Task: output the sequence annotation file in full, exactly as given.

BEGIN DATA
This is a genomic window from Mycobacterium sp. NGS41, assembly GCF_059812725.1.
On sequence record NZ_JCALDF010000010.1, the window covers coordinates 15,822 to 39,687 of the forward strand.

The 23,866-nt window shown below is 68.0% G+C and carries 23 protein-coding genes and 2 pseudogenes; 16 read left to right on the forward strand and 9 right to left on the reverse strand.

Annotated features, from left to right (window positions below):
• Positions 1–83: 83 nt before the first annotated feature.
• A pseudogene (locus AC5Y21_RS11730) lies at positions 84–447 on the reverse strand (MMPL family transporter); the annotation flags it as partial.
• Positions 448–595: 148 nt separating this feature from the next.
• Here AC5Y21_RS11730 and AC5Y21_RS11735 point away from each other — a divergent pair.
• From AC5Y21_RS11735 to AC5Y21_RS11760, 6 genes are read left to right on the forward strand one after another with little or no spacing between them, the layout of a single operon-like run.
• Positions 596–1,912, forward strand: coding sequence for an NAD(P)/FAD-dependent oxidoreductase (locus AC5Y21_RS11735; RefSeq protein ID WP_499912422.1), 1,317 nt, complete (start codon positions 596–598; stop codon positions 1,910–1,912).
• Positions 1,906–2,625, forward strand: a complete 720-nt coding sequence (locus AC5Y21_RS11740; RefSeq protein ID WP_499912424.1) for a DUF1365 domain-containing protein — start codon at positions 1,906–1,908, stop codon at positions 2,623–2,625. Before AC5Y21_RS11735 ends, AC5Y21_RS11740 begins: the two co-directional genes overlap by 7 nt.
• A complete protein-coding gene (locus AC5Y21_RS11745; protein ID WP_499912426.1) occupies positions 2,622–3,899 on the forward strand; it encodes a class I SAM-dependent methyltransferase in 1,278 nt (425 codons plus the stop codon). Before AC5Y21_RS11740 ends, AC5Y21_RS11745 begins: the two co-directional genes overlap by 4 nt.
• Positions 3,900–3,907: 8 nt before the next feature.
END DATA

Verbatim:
This is a genomic window from Mycobacterium sp. NGS41, assembly GCF_059812725.1.
On sequence record NZ_JCALDF010000010.1, the window covers coordinates 15,822 to 39,687 of the forward strand.

The 23,866-nt window shown below is 68.0% G+C and carries 23 protein-coding genes and 2 pseudogenes; 16 read left to right on the forward strand and 9 right to left on the reverse strand.

Annotated features, from left to right (window positions below):
• Positions 1–83: 83 nt before the first annotated feature.
• A pseudogene (locus AC5Y21_RS11730) lies at positions 84–447 on the reverse strand (MMPL family transporter); the annotation flags it as partial.
• Positions 448–595: 148 nt separating this feature from the next.
• Here AC5Y21_RS11730 and AC5Y21_RS11735 point away from each other — a divergent pair.
• From AC5Y21_RS11735 to AC5Y21_RS11760, 6 genes are read left to right on the forward strand one after another with little or no spacing between them, the layout of a single operon-like run.
• Positions 596–1,912, forward strand: coding sequence for an NAD(P)/FAD-dependent oxidoreductase (locus AC5Y21_RS11735; RefSeq protein ID WP_499912422.1), 1,317 nt, complete (start codon positions 596–598; stop codon positions 1,910–1,912).
• Positions 1,906–2,625, forward strand: a complete 720-nt coding sequence (locus AC5Y21_RS11740; RefSeq protein ID WP_499912424.1) for a DUF1365 domain-containing protein — start codon at positions 1,906–1,908, stop codon at positions 2,623–2,625. Before AC5Y21_RS11735 ends, AC5Y21_RS11740 begins: the two co-directional genes overlap by 7 nt.
• A complete protein-coding gene (locus AC5Y21_RS11745; protein ID WP_499912426.1) occupies positions 2,622–3,899 on the forward strand; it encodes a class I SAM-dependent methyltransferase in 1,278 nt (425 codons plus the stop codon). Before AC5Y21_RS11740 ends, AC5Y21_RS11745 begins: the two co-directional genes overlap by 4 nt.
• Positions 3,900–3,907: 8 nt before the next feature.